Susanne Gürtner completed her Bachelor of Arts, as well as her Master of Arts, in British Literary Studies at the University of Regensburg. Her final thesis was concerned with Early Modern friend-ship theory and ideal kingship in Shakespeare. During her Bachelor, she spent a year at the Univer-ity of Reading with the Erasmus programme. She has worked as a research and teaching assistant at the department of British Literature, both in the position of SHK and WHK. Since 2020 she has held a position as lecturer and PhD student at the department of British Literature at the University of Regensburg. Her doctoral thesis is concerned with Early Modern education and the role of the London theatres in engaging with the humanist heritage of an emergent intellectual elite. Since spring 2020, she is an associate member of the GRK Metropolität in der Vormoderne.
- Early Modern humanism
- Early Modern political theory
- Early Modern Friendship theory
Humanism on the Early Modern Stage
This project aims at tracing the relationship between Early Modern theatre at the beginning of the 17th century and its own humanist heritage. It investigates the ways in which plays of this era reflected on – and were complicit in creating – a growing anxiety about the commodification and professionalisation of knowledge. The urban and, indeed, metropolitan social settings of these debates are the universities and Inns of Court where humanist drama was staged as well as, increasingly, the fixed playhouses of the London commercial theatre scene.
In the course of the 16th century, the influence of humanism established education as a viable avenue for advancement, effectively turning knowledge into a form of social capital. This new status of knowledge led to an increased emphasis on its mediality and fostered the fetishisation of the means of its production and transmission, as can be observed, for example, in the widespread practice of keeping commonplace books. These collections of sententiae and excerpts from Greek and Roman classics had their origin in humanist educational practices but increasingly turned into a way of collecting stylistic flourishes that could be used to embellish conversations and mark the collector’s social distinction.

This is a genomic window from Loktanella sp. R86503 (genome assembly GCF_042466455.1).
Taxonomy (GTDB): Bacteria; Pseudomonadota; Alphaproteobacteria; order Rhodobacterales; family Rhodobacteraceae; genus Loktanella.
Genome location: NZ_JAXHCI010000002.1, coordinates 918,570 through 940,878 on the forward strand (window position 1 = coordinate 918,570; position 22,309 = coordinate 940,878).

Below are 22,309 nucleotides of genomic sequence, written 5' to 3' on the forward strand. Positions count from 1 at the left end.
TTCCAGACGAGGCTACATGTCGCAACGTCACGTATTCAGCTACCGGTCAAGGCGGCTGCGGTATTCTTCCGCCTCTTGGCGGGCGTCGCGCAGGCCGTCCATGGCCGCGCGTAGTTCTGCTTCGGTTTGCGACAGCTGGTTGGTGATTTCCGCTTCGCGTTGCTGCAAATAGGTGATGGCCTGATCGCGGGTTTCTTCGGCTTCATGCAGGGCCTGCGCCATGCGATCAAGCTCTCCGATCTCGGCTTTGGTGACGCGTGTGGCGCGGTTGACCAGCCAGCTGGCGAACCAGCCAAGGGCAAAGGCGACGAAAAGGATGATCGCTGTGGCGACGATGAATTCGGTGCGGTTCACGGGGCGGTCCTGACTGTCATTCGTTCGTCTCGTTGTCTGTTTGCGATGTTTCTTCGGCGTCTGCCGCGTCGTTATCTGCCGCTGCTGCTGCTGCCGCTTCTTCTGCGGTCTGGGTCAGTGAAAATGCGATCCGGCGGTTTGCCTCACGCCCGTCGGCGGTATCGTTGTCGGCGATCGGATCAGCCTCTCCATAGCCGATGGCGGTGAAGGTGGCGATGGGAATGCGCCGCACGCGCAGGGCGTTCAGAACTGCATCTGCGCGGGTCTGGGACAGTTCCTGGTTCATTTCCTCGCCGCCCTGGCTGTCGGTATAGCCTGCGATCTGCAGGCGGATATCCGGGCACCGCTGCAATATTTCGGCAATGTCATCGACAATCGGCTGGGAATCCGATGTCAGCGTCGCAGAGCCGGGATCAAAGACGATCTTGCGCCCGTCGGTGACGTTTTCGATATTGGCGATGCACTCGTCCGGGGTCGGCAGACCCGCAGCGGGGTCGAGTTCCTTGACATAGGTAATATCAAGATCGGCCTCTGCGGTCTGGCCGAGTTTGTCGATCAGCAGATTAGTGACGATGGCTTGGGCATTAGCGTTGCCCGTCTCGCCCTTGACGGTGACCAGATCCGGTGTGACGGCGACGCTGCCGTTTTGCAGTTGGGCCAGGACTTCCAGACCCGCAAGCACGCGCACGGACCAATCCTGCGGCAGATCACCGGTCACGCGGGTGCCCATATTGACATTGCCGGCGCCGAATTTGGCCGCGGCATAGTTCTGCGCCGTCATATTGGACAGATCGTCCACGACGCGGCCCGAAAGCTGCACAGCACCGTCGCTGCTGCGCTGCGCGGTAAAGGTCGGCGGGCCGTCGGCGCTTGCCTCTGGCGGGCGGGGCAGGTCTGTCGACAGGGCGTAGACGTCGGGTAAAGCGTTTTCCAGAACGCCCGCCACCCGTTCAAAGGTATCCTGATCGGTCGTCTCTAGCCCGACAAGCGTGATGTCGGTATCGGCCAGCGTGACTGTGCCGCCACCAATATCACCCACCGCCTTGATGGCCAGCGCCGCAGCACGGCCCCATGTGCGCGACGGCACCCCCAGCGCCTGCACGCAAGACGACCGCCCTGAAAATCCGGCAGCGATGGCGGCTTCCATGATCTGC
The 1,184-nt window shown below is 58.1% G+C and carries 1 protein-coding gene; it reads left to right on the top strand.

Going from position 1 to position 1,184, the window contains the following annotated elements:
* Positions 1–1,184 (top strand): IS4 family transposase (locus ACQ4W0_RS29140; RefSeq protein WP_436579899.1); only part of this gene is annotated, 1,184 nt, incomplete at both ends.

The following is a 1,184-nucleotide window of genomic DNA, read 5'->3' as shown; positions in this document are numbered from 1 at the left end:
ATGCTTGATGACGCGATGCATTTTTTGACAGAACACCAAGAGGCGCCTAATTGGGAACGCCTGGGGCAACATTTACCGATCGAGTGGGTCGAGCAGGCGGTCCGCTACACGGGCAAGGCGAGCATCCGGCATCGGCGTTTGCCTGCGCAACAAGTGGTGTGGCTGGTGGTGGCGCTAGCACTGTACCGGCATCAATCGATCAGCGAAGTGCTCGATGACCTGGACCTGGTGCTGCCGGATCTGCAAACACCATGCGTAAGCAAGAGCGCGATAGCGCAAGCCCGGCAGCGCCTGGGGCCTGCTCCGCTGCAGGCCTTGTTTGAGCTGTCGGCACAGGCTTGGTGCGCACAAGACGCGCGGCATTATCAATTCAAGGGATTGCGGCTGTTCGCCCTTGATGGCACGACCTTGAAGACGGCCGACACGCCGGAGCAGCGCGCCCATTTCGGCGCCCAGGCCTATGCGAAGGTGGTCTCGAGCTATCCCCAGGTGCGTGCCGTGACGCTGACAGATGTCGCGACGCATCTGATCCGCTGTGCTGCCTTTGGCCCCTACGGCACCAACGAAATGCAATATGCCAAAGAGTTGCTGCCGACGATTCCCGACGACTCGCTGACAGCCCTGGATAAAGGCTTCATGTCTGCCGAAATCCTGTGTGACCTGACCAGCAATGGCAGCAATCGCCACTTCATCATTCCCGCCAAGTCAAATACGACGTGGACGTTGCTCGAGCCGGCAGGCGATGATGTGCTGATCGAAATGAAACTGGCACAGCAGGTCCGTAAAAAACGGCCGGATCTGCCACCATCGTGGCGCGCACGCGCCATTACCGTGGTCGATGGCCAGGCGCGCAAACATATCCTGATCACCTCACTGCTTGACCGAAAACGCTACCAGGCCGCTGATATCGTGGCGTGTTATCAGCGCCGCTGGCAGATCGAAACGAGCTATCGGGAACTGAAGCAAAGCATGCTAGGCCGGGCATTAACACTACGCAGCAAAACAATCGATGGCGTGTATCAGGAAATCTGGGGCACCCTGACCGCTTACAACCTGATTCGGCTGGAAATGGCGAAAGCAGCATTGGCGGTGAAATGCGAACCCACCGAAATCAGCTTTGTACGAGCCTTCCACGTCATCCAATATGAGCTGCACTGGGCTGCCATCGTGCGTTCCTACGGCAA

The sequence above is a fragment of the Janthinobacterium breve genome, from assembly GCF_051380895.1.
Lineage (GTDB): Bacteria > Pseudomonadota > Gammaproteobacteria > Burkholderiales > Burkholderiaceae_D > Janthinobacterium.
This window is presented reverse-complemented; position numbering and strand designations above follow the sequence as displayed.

This shift in the perception of knowledge was a topic vigorously debated in contemporary drama. The Jacobean city comedies, in particular, are littered with characters that are mocked for trying to get ahead by exhibiting their collections of learning. However, at the same time, the theatres themselves played a special role in the increasing commodification of knowledge. In metropolitan London, theatres, as public spaces available to a broad section of society, became increasingly important as places where knowledge concerning a vast number of topics, such as history, geography, and political theory, could be shared. However, by rendering “knowable” and discussable these specialised discourses, the theatres also created a potential space for the interrogation of the nature of power.
Main points of interest for this project will be how commercial renaissance drama was indebted to humanist theories and methods of teaching, the continued influence of university and grammar school education on the playwrights and their audiences, and the ways in which the commodification of knowledge and the perceived erosion of humanist ideals were reflected on by both scholars and playwrights. Areas of investigation will be early modern academic drama and its progression from the universities to the commercial stage, with a special focus on the Jacobean city comedies. These plays will be investigated in the context of early modern pedagogical writings and practices.
Proseminar ‘One Soul in Bodies Twain’ – Early Modern Friendship Discourses
Proseminar ‘Small Latin and Less Greek’ – Early Modern Pedagogy and Literary Production